Soon the path opened out into a clearing, where there was a cross on the left hand side. Apparently, this cross was used as a symbol to protect pilgrims from dark forces i.e. witches. According to the placquard next to the cross, nine women had been “taken at the stake” – which was a sanitised version of the true history, when these women were captured, accused of practicing witchcraft, tortured and burned at the stake. Funny how the church white-washed over that bit. In those days, as it was in the UK too, many women, who chose to live on the edge of a village or town, were natural healers and were very much in tune with their natural environment. They were adept at reading people, the ‘whole’ person (physical, emotional and spiritual aspects). They may or may not have psychic gifts. In my personal opinion, psychic abilities are fully human abilities. They are nothing supernatural or occult or dark. Being psychic means to take in information in the physical plane. Anyway, I digress – that is another conversation for another day. Suffice to say, the church of the day (patriarchal and co-opted into a corrupt and brutal Empire) was afraid of the power of these type of women. Sobering thoughts at the beginning of the day.
A few minutes later we reached Burguete, a charming little village bedecked with colourful window boxes full of geraniums. I stocked up on some fruit at the local shop where we bumped into Dan, Mary and Laurie and fell into step with them. Conversation was easy. Laurie and I quickly discovered that we both shared something in common – reiki, a Japanese form of energy healing. I have been practicing reiki for the last four years and I am a second degree practitioner, while Laurie is a reiki master. We spent some time sharing our reiki stories and discussed how reiki has opened up a whole new world, such as strengthening our intuition, enhancing empathy and psychic ability and being of service to others. While we walked along, both Laurie and I sensed my mum close by. I think she was enjoying the conversation. During the last two years, when mum became ill with cancer, I used to give her reiki treatment whenever I went home. The reiki helped her to cope with the symptoms of her disease, the side effects of her treatment and it enabled her to relax and stay calm. This year I decided to begin my public practice of reiki and this is something I intend to expand when I am home from the Camino.
We pressed on to Espinal where we stopped for excellent coffee (and dubious toilets!)? Here we met up with another fellow pilgrim we had seen before. Her name is Laurel, a Brit living on Lanzarote, who works as a carer. She is walking the Camino to raise awareness and funds for the Alzheimers Society. We discovered that Laurel had received reiki – another synchronicity!
The reiki connections didn’t stop there. Oh no. Universal Life Force energy was on a roll. Later on we reached Viskarret and a secret of the Universe was revealed to me. Yes indeed. Shall I tell you the secret? I know where heaven is…. it is in Cafe Juan. (“Where is Cafe Juan?” I hear you ask. Its next to two and three…ha!). I am sure heaven takes many different forms in numerous countries and cultures, but in this little town of Viskarret, heaven is most certainly found in Cafe Juan’s Ensalada Mixta and freshly squeezed Jugo de Naranja. If you don’t believe me, go and try it for yourself! While we munched our way through heaven, in the sunshine, we chatted with Stephanie, a Canadian, who is walking the Camino to celebrate the five years she has been in remission of cancer. We toasted her celebration of life! It turns out she has received reiki and afterwards her intuition prompted her to do the walk. What a wonderful story!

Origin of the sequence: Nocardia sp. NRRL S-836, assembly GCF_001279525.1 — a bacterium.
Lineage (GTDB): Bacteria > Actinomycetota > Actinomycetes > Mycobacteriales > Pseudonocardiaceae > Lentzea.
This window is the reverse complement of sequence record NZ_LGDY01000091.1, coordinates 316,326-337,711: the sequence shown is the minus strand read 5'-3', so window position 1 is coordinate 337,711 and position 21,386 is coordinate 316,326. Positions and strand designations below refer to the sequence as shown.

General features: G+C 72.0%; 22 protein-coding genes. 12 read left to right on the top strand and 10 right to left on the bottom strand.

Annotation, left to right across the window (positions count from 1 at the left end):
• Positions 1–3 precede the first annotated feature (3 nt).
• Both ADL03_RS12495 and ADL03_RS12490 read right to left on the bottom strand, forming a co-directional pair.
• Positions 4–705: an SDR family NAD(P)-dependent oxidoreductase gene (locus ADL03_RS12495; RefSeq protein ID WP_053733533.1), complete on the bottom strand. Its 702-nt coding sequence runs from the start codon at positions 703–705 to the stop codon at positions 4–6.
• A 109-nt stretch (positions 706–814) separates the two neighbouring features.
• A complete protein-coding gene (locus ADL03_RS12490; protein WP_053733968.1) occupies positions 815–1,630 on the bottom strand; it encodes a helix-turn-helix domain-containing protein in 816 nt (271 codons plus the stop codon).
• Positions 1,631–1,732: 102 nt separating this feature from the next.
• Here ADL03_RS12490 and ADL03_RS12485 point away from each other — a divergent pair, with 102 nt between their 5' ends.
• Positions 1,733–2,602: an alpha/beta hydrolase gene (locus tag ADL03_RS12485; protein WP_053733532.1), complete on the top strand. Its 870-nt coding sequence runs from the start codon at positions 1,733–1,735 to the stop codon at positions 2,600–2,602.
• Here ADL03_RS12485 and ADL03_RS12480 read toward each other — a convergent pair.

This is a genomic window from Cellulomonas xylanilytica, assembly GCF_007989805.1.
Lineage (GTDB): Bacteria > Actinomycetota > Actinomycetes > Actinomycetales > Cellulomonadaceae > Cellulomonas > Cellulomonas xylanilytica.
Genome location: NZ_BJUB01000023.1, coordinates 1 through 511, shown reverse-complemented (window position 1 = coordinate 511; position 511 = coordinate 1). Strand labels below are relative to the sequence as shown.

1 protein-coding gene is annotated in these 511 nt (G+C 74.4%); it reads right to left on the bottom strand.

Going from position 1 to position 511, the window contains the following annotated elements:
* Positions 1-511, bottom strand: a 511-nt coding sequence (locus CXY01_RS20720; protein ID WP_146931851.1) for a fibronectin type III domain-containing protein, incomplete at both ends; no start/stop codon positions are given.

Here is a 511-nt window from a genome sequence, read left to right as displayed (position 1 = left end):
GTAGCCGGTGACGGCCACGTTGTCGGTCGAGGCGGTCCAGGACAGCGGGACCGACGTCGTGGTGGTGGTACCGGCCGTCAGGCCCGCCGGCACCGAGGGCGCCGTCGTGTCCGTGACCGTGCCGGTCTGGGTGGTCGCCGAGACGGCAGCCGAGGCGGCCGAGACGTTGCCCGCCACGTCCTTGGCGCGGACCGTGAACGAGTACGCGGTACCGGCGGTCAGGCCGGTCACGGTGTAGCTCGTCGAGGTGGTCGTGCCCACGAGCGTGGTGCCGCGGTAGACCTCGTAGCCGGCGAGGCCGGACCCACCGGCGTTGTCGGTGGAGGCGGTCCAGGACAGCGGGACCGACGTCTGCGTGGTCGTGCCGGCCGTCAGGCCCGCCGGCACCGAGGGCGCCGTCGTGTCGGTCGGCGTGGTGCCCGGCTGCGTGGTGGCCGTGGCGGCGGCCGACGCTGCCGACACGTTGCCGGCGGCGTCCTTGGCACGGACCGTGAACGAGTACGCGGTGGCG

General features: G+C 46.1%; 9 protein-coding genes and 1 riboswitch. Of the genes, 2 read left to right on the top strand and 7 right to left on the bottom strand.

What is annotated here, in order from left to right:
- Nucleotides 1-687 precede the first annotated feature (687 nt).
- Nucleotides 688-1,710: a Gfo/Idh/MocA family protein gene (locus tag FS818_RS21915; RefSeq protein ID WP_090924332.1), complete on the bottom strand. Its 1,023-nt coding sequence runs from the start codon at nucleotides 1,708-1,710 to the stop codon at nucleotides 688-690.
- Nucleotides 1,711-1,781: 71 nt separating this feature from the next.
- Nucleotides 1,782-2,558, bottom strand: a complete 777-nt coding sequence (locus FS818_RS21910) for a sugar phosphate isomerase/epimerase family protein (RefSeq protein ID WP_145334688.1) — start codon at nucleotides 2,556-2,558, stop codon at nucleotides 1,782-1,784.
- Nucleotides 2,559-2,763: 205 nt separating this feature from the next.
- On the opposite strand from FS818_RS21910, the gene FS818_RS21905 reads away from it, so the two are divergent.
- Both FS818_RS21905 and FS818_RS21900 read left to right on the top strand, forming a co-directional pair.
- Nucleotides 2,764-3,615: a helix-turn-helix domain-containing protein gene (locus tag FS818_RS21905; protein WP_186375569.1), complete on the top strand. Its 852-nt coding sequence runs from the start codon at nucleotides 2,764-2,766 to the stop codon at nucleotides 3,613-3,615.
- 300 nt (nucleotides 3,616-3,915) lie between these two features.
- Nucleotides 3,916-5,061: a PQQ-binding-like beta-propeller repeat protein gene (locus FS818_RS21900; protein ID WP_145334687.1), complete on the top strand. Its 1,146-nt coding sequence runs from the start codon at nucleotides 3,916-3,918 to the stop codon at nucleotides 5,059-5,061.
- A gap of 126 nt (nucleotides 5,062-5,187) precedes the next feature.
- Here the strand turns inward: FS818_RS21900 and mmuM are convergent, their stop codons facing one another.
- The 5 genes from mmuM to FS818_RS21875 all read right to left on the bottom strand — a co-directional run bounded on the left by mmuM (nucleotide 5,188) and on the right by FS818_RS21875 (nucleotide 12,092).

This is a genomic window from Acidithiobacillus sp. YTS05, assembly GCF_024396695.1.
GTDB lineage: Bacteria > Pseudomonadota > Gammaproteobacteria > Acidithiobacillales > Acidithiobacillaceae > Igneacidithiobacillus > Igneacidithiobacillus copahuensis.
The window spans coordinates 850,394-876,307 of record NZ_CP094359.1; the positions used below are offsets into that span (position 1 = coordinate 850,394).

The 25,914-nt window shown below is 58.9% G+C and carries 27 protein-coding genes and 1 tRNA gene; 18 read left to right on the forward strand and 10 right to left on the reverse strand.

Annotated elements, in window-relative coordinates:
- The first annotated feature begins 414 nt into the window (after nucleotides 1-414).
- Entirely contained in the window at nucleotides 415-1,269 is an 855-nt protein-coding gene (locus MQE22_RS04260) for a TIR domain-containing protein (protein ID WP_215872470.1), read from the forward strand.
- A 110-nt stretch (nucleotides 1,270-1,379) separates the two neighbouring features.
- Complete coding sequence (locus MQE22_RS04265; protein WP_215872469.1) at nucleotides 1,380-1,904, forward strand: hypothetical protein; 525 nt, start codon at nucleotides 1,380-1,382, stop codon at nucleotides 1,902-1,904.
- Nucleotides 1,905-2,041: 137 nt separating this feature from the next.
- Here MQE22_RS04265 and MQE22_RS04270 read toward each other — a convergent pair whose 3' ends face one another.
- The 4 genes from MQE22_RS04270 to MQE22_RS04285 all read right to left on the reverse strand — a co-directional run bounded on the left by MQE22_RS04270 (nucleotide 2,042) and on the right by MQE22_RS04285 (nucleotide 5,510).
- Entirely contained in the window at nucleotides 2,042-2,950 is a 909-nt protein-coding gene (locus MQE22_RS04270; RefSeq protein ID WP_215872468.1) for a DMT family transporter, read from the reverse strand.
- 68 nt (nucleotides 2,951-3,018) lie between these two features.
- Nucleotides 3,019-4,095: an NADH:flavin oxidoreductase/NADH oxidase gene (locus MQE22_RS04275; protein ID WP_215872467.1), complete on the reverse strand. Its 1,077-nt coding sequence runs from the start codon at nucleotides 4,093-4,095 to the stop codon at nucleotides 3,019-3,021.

After lunch, we continued putting one foot in front of the other. As the sun climbed higher, I was thankful when the Camino bent round to a woodland. Here, it was obvious how deeply etched the Camino pathway had become by the hundreds of thousands of pilgrim feet!
Alan walked and talked with another peregrino, called Dennis, who is a social worker from the States. Dennis is a second degree reiki practitioner too! All of these reiki encounters has prompted Alan to think more about this form of healing and it will be very exciting to see how this aspect of the journey unfolds!
As if to confirm that these synchronicities were real and no mere coincidence, Laurie and I were forced to stop in our tracks during our ascent of a white, gravel pathway in the searing heat. A tiny, black snake, languidly slithered across in front of us. Wow, we recognised this as an affirmation for a snake is a symbol of healing!
Hot, tired and with aching feet we trundled into Zubiri. Laurie, Alan and I had kept pace with each other but Mary and Dan were nowhere in sight. We had taken a bit of a risk by not booking accommodation ahead, thinking it would be fun to trust that the Camino would provide. The first few Albergues and pensions were full up. We turned a corner and enqired at a hotel (hostal) but there was only a double room available. We declined and backtracked. At that moment, Laurie received a text from Mary. Dan had been taken very ill en route, a suspected kidney problem. We decided that it would be best to book the hotel room for Mary and Dan so that they could be comfortable and undisturbed. For us three, there were only a couple more choices to go before another long walk to the next place and hey presto! We entered El Palo de Avellano to find to our relief that they had beds available. Hurrah! We booked in, showered, changed and Laurie and I went down for the sumptuous five course pilgrim meal – a delicious, fresh, mixed salad, followed by a hearty vegetable soup, tapas, fish in a lovely tomato and vegetable sauce and a yummy slice of Basque cake. Could I have possibly found heaven twice in one day?
To walk off some calories, Laurie and I met up with Alan, who had popped out in search of an all vegetarian meal, and went for a leisurely, moonlit stroll by the river. This did the trick and by the time we got back, we were all a tad tired and looked forward to a good night’s sleep. Unfortunately, the Camino did not provide this… a combination of ‘top bunk -o- phobia’ and the snorer from hell put paid to that!
Stay tuned for another exciting but somewhat shorter episode!
Peace, love and light,